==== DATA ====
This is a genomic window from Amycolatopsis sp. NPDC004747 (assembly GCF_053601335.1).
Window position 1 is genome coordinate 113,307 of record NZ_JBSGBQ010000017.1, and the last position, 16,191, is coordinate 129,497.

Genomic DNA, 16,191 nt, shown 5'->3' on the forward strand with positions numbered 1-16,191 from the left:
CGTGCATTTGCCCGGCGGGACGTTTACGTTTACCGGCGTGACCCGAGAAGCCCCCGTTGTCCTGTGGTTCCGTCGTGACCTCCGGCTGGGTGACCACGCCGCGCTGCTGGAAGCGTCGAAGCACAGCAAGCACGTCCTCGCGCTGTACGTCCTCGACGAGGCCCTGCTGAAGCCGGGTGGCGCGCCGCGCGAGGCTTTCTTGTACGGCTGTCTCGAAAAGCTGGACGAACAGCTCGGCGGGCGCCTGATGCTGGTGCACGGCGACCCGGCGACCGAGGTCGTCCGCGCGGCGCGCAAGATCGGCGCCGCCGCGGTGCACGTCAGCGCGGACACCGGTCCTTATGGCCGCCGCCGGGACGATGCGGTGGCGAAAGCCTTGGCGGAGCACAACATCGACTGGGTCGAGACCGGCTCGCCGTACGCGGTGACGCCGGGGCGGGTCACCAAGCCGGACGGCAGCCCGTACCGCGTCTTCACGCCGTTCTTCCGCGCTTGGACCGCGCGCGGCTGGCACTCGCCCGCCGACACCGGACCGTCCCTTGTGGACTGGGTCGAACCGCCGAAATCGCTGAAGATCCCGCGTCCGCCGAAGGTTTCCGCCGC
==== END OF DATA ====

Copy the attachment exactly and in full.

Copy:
This is a genomic window from Amycolatopsis sp. NPDC004747 (assembly GCF_053601335.1).
Window position 1 is genome coordinate 113,307 of record NZ_JBSGBQ010000017.1, and the last position, 16,191, is coordinate 129,497.

Genomic DNA, 16,191 nt, shown 5'->3' on the forward strand with positions numbered 1-16,191 from the left:
CGTGCATTTGCCCGGCGGGACGTTTACGTTTACCGGCGTGACCCGAGAAGCCCCCGTTGTCCTGTGGTTCCGTCGTGACCTCCGGCTGGGTGACCACGCCGCGCTGCTGGAAGCGTCGAAGCACAGCAAGCACGTCCTCGCGCTGTACGTCCTCGACGAGGCCCTGCTGAAGCCGGGTGGCGCGCCGCGCGAGGCTTTCTTGTACGGCTGTCTCGAAAAGCTGGACGAACAGCTCGGCGGGCGCCTGATGCTGGTGCACGGCGACCCGGCGACCGAGGTCGTCCGCGCGGCGCGCAAGATCGGCGCCGCCGCGGTGCACGTCAGCGCGGACACCGGTCCTTATGGCCGCCGCCGGGACGATGCGGTGGCGAAAGCCTTGGCGGAGCACAACATCGACTGGGTCGAGACCGGCTCGCCGTACGCGGTGACGCCGGGGCGGGTCACCAAGCCGGACGGCAGCCCGTACCGCGTCTTCACGCCGTTCTTCCGCGCTTGGACCGCGCGCGGCTGGCACTCGCCCGCCGACACCGGACCGTCCCTTGTGGACTGGGTCGAACCGCCGAAATCGCTGAAGATCCCGCGTCCGCCGAAGGTTTCCGCCGC